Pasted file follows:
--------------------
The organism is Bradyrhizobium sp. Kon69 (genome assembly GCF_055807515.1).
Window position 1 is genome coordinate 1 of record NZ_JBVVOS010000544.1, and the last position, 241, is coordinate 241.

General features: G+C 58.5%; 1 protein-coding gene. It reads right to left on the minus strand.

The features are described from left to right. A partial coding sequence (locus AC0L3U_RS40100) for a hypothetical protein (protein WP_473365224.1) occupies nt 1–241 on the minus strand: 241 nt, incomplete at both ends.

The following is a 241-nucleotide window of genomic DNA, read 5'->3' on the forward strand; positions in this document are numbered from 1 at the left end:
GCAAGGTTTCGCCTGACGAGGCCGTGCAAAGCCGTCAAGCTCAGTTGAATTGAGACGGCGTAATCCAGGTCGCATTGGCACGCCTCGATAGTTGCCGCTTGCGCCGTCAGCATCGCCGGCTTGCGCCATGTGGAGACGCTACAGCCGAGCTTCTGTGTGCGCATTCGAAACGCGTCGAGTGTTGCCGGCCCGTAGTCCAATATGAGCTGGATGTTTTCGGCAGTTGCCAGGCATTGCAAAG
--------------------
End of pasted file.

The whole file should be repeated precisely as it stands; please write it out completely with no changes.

The organism is Bradyrhizobium sp. Kon69 (genome assembly GCF_055807515.1).
Window position 1 is genome coordinate 1 of record NZ_JBVVOS010000544.1, and the last position, 241, is coordinate 241.

General features: G+C 58.5%; 1 protein-coding gene. It reads right to left on the minus strand.

The features are described from left to right. A partial coding sequence (locus AC0L3U_RS40100) for a hypothetical protein (protein WP_473365224.1) occupies nt 1–241 on the minus strand: 241 nt, incomplete at both ends.

The following is a 241-nucleotide window of genomic DNA, read 5'->3' on the forward strand; positions in this document are numbered from 1 at the left end:
GCAAGGTTTCGCCTGACGAGGCCGTGCAAAGCCGTCAAGCTCAGTTGAATTGAGACGGCGTAATCCAGGTCGCATTGGCACGCCTCGATAGTTGCCGCTTGCGCCGTCAGCATCGCCGGCTTGCGCCATGTGGAGACGCTACAGCCGAGCTTCTGTGTGCGCATTCGAAACGCGTCGAGTGTTGCCGGCCCGTAGTCCAATATGAGCTGGATGTTTTCGGCAGTTGCCAGGCATTGCAAAG